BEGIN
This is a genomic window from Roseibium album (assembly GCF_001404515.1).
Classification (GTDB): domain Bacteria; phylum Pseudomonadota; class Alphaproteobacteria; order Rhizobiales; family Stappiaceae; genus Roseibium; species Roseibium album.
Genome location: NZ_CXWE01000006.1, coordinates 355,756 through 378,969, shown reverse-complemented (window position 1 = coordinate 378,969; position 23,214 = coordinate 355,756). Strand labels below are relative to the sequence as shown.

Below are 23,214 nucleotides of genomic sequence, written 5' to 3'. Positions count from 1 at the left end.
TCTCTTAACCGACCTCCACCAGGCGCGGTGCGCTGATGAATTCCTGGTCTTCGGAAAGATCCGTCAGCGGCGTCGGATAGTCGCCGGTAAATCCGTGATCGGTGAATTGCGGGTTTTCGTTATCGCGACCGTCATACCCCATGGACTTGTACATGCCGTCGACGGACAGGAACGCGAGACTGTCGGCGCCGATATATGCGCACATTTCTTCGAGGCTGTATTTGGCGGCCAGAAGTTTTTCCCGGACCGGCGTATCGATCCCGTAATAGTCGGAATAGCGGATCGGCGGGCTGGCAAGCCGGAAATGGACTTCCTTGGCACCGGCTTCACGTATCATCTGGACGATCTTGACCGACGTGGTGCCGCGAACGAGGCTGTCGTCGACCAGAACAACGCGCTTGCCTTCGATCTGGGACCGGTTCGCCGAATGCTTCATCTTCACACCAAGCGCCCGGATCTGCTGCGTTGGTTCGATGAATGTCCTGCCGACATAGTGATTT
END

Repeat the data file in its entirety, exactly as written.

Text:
This is a genomic window from Roseibium album (assembly GCF_001404515.1).
Classification (GTDB): domain Bacteria; phylum Pseudomonadota; class Alphaproteobacteria; order Rhizobiales; family Stappiaceae; genus Roseibium; species Roseibium album.
Genome location: NZ_CXWE01000006.1, coordinates 355,756 through 378,969, shown reverse-complemented (window position 1 = coordinate 378,969; position 23,214 = coordinate 355,756). Strand labels below are relative to the sequence as shown.

Below are 23,214 nucleotides of genomic sequence, written 5' to 3'. Positions count from 1 at the left end.
TCTCTTAACCGACCTCCACCAGGCGCGGTGCGCTGATGAATTCCTGGTCTTCGGAAAGATCCGTCAGCGGCGTCGGATAGTCGCCGGTAAATCCGTGATCGGTGAATTGCGGGTTTTCGTTATCGCGACCGTCATACCCCATGGACTTGTACATGCCGTCGACGGACAGGAACGCGAGACTGTCGGCGCCGATATATGCGCACATTTCTTCGAGGCTGTATTTGGCGGCCAGAAGTTTTTCCCGGACCGGCGTATCGATCCCGTAATAGTCGGAATAGCGGATCGGCGGGCTGGCAAGCCGGAAATGGACTTCCTTGGCACCGGCTTCACGTATCATCTGGACGATCTTGACCGACGTGGTGCCGCGAACGAGGCTGTCGTCGACCAGAACAACGCGCTTGCCTTCGATCTGGGACCGGTTCGCCGAATGCTTCATCTTCACACCAAGCGCCCGGATCTGCTGCGTTGGTTCGATGAATGTCCTGCCGACATAGTGATTT